```
mutation updateExample($id:uuid,$data: jsonb) {
  insert_versioned_example(objects: {id:$id, data: $data}) {
    returning {
      id
      v_id
      created_at
      data
      deleted
    }
  }
}
```
![](./assets/7.gif)

- **Deleting record:** Delete operation is also an insert operation with an `id` and `deleted`(with value set to `true`).

```
mutation deleteExample($id:uuid) {
  insert_versioned_example(objects: {id:$id, deleted: true}) {
    returning {
      id
      v_id
      created_at
      data
      deleted
    }
  }
}
```
![](./assets/8.gif)

- **Undelete/Recover record:** This just another update operation. As value of `delete` column is not set to `true` for last version of a particular example record, we will see it back with all recious versions retained!

```
mutation updateExample($id:uuid,$data: jsonb) {
  insert_versioned_example(objects: {id:$id, data: $data}) {
    returning {
      id
      v_id
      created_at
      data
      deleted
    }
  }
}
```
![](./assets/9.gif)


- **BONUS:** Let's query our table across all versions.

![](./assets/12.gif)

Pretty neat isn't it?

## Conclusion
Consider Hasura as a SQL generator engine for your GraphQL API.
It is a very powerful **single** layer for your application.
Investigating generated SQL queries for given operation is mostly enough to understand what is happening under the hood.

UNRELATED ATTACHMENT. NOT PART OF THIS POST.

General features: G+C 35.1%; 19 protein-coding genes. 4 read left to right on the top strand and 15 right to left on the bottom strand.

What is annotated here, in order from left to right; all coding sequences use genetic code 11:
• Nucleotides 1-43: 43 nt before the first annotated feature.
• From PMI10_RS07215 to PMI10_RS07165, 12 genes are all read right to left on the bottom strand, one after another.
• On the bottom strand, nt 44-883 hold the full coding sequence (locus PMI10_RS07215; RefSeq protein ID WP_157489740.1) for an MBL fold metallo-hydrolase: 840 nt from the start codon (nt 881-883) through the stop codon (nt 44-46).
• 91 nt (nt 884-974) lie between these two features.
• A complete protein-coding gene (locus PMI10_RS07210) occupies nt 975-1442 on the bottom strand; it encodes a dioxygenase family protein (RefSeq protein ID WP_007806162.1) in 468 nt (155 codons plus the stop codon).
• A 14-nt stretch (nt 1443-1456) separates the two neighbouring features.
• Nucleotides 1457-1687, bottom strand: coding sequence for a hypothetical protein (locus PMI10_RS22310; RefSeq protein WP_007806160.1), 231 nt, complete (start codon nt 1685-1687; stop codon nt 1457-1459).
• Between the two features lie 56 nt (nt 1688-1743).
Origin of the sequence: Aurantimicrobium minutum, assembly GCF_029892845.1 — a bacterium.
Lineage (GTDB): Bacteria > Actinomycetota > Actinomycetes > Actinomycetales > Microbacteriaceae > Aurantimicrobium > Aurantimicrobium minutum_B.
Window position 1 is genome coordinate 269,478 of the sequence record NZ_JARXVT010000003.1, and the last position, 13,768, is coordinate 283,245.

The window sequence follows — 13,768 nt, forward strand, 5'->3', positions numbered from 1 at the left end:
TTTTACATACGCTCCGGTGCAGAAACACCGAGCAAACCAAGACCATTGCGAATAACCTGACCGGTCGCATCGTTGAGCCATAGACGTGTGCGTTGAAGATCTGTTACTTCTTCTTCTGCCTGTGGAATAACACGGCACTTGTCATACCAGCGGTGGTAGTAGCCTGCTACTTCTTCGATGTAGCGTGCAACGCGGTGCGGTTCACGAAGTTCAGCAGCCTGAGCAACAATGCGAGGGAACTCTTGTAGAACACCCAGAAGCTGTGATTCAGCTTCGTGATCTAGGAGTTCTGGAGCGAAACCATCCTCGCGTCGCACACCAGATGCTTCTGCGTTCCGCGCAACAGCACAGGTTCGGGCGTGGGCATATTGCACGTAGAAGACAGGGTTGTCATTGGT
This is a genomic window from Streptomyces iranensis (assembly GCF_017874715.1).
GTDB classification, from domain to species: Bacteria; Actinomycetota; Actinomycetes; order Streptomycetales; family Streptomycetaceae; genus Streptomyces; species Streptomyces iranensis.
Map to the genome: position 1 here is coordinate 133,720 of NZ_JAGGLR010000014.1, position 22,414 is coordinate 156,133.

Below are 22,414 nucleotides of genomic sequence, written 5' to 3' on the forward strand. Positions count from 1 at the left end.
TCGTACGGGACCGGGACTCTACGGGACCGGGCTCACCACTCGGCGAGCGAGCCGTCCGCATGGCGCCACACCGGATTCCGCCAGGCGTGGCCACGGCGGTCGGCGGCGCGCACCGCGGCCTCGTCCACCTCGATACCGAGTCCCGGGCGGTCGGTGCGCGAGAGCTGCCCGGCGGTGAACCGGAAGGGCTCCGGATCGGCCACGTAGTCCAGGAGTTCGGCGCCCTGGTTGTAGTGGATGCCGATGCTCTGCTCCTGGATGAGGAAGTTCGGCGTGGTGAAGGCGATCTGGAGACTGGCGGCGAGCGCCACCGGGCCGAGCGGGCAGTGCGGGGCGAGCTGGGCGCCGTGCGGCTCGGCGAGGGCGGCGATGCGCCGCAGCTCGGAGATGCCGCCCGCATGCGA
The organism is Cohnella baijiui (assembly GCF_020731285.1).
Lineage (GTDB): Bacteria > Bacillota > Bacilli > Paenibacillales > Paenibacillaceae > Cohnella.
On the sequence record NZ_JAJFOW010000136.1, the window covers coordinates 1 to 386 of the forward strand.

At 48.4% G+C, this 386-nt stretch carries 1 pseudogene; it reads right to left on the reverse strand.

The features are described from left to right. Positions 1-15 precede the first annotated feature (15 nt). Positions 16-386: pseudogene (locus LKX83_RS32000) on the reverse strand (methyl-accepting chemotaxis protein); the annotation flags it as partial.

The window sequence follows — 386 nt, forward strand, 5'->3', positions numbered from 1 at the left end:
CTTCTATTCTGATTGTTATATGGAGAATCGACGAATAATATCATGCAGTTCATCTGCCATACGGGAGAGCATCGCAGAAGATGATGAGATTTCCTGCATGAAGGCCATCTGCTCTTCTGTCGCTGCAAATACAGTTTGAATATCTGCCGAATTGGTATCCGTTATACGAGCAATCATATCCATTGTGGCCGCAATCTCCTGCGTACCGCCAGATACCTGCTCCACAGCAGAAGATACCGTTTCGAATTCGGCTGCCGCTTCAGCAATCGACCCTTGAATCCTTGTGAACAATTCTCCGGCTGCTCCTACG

This transparency is very rare to find for a product that provides such capabilities.
However, for high stake tasks, such as finance, utilizing a very trivial use of [actions](https://hasura.io/docs/1.0/graphql/manual/actions/index.html) to control and enhance your API layer can be crucial.

With this approach, you are only **inserting new records** to your DB.
We must take away any `UPDATE`, `DELETE`, `TRUNCATE` privilages from the operating DB user.
In addition to that, Hasura must limit the access to corresponding mutations using various techniques such as [Whitelisting](https://hasura.io/docs/1.0/graphql/manual/deployment/allow-list.html),
[Authorization & Access Control](https://hasura.io/docs/1.0/graphql/manual/auth/authorization/index.html).
I haven't touched such aspects within the scope of this tutorial.
However, they are very powerful and useful abstraction mechanisms.

###### PS: if you are a TLDR kind of person, you can check out my repo and replicate this tutorial easily. First execute the contents of `db_schema_dump.sql` and load the metadata using `hasura_metadata.json`
![](./assets/10.gif)
![](./assets/11.gif)